Jacob:

It’s true. I wanted to design, and I took this class knowing that I would be immersing myself in Philadelphia culture. I hadn’t realized, though, that signing up for the class would entirely change my perspective on design.

I want to be an architect. I had spent many hours playing around with CAD programs and researching the works of Frank Lloyd Wright. Never, though, had I given any thought to the typeface of the Google Sketchup logo, nor to the fonts used on the websites I was using for my research. “Writing on the City” made me reflect on the little details of the words that surround me on a daily basis. I found myself enchanted by the peculiar letterings on shop windows and the predictable simplicity of street signs. In some ways, the class turned me into a “type snob.” After watching the documentary Helvetica, I couldn’t help but search the cityscape for famous brands and businesses using that font in their logos. I was especially delighted to find that a career could be made of this fascination with typefaces.
 

    • Writing on the City - Jacob Instagram 1
    • Writing on the City - Jacob Instagram 2
    • Writing on the City - Jacob Instagram 3
    • Writing on the City – Jacob Final 6


In mid-October, our class visited Cloud Gehshan Associates to hear from one of its cofounders, Virginia Gehshan. Cloud Gehshan innovates wayfinding systems and designs signs for large businesses, including universities and hospitals. I had just begun working toward a degree in Architecture when I discovered this interest in typography. It took less than two months for me to be face-to-face with a person who had innovated a career path combining the two fields of architecture and typography.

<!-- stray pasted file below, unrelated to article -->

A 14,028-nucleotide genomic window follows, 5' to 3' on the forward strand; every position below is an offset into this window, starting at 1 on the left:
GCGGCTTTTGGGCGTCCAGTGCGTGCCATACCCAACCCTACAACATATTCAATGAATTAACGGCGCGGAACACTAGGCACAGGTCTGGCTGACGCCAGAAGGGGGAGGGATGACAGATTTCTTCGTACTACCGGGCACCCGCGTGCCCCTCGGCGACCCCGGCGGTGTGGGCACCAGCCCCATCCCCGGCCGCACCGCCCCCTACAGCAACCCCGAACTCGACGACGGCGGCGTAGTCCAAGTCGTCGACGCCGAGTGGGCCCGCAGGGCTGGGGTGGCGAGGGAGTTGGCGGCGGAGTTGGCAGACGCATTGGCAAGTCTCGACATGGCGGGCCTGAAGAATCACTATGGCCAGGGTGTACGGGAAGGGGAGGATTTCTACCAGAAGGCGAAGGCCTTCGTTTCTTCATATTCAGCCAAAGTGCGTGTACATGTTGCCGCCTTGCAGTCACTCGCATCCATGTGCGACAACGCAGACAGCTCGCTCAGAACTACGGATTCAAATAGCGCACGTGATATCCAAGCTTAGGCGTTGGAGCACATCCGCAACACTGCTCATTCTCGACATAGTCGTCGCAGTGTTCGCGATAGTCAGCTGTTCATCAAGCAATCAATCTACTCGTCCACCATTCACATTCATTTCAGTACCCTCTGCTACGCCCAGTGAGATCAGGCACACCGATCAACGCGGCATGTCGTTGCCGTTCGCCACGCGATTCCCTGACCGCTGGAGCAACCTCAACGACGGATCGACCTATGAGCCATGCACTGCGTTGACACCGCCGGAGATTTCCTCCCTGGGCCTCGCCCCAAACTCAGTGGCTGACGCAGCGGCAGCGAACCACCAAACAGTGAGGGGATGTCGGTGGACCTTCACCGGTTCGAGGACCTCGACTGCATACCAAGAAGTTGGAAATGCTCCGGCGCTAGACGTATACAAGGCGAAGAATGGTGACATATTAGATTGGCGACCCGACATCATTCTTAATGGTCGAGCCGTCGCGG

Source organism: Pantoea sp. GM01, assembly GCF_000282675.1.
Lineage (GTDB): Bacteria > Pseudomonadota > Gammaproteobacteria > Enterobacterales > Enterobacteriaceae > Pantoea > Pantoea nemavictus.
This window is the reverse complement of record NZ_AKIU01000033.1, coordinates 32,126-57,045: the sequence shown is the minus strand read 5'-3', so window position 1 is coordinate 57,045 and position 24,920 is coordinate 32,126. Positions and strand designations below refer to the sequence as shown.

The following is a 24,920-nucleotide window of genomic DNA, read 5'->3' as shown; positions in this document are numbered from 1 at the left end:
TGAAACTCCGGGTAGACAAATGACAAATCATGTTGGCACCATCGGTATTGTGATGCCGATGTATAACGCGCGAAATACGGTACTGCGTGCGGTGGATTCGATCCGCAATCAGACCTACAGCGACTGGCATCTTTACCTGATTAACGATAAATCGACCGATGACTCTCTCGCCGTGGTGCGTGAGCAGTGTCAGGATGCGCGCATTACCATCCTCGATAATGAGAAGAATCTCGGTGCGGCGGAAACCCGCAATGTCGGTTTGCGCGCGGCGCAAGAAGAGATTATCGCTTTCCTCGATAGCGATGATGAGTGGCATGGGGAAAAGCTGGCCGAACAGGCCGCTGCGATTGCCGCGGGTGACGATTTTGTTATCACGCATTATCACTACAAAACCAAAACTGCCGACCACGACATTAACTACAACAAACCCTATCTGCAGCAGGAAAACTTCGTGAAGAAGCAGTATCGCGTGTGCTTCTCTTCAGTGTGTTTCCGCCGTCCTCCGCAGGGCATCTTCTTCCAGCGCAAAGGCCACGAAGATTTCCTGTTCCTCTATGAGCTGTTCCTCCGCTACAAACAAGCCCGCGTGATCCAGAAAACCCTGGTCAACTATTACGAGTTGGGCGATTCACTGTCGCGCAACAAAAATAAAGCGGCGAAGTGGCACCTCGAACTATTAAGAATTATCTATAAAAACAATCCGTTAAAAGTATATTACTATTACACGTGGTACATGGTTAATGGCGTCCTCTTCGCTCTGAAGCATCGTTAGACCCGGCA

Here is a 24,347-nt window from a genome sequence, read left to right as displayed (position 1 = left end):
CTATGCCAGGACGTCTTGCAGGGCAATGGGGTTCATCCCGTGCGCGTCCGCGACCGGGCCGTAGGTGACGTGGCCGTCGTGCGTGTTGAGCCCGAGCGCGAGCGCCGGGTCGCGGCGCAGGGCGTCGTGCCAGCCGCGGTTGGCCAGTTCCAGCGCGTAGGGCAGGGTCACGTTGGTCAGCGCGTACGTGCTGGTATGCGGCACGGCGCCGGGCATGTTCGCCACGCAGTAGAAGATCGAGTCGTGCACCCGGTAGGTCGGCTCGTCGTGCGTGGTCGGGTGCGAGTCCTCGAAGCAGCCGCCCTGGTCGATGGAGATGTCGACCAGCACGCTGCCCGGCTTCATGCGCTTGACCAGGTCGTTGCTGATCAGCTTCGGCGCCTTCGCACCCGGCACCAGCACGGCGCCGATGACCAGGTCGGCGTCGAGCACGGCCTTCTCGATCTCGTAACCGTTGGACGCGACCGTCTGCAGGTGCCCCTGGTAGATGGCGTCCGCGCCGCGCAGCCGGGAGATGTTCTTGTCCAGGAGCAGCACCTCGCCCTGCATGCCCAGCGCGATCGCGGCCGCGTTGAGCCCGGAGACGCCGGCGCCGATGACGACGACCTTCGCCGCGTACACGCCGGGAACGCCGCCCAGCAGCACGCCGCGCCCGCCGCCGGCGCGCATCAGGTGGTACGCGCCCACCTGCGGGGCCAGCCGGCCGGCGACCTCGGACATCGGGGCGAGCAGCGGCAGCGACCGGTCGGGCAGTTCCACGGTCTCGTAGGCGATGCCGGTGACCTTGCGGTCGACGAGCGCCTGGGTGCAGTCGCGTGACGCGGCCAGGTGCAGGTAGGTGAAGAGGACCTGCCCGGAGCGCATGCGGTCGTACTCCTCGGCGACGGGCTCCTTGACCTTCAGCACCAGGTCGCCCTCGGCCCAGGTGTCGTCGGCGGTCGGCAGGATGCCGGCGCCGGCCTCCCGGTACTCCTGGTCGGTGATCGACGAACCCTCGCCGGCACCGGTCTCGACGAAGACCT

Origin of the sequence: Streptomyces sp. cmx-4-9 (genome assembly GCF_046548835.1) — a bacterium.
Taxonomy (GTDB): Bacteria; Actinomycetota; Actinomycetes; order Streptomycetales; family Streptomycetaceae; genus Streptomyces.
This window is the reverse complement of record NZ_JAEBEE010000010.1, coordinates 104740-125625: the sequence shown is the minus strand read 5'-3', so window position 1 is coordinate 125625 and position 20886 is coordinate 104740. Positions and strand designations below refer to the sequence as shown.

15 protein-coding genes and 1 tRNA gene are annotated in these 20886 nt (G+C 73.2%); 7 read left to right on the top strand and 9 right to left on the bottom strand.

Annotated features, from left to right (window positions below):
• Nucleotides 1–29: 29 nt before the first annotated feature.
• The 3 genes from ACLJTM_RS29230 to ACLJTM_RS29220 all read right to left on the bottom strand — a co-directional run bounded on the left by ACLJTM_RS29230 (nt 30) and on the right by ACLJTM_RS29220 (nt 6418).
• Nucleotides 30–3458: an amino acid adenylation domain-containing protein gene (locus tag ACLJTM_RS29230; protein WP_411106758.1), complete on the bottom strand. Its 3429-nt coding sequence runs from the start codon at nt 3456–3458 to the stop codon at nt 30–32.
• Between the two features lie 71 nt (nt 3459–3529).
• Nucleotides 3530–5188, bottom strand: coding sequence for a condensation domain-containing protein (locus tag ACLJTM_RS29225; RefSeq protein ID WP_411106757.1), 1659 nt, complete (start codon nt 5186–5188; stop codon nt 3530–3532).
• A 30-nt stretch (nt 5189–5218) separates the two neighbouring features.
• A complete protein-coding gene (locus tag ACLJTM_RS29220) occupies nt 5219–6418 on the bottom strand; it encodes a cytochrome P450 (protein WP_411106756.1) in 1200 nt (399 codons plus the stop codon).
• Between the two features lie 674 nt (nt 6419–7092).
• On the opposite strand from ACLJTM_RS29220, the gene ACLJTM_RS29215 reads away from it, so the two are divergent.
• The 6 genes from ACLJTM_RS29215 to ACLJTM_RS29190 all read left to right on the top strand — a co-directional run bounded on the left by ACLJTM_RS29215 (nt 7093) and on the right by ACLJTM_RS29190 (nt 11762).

• Writing on the City – Cloud Gehshan 7
    • Writing on the City – Cloud Gehshan 8
    • Writing on the City – Cloud Gehshan 1
    • Writing on the City – Cloud Gehshan 2
    • Writing on the City – Cloud Gehshan 3
    • Writing on the City – Cloud Gehshan 4
    • Writing on the City – Cloud Gehshan 5
    • Writing on the City – Cloud Gehshan 7


This class gave me the opportunity, in my first semester, to connect with people working in my area of interest — one that I hadn’t realized even existed. It also introduced me to the subway/trolley system, which was necessary for visiting Cloud Gehshan’s open house the next day.

Going into Penn, I didn’t know that I would fall in love with Philadelphia’s history, its culture, or its people. Typography offered the perfect lens for seeing the city in its best light. In the end, I put a little something back into the city to show my newfound appreciation. If the topic still interests you, you can check out my final project in the YouTube video I made: “A Font That Defines You.” Otherwise, consider pursuing something a bit outside where you think your interest lies. It has worked out quite well for me so far.
 

    • Writing on the City – Jacob Final 5
    • Writing on the City - Jacob Final 4
    • Writing on the City - Jacob Final 1
    • Writing on the City - Jacob Final 3
    • Writing on the City – Jacob Final 7


Callie Holtermann is a freshman in the College of Arts and Sciences hailing from Pennington, New Jersey. Although she’s not yet certain about her major, she hopes to study some combination of politics, food and agricultural policy, and design during her time at Penn. She is also the business manager of Penn Counterparts Acapella and a volunteer with the Agatston Urban Nutrition Initiative.


Jacob Anderson is a freshman in the College of Arts and Sciences and is planning to study Architecture. He is interested in continuing his studies in both English and Chinese typography.
 


Edited by Mariah Macias.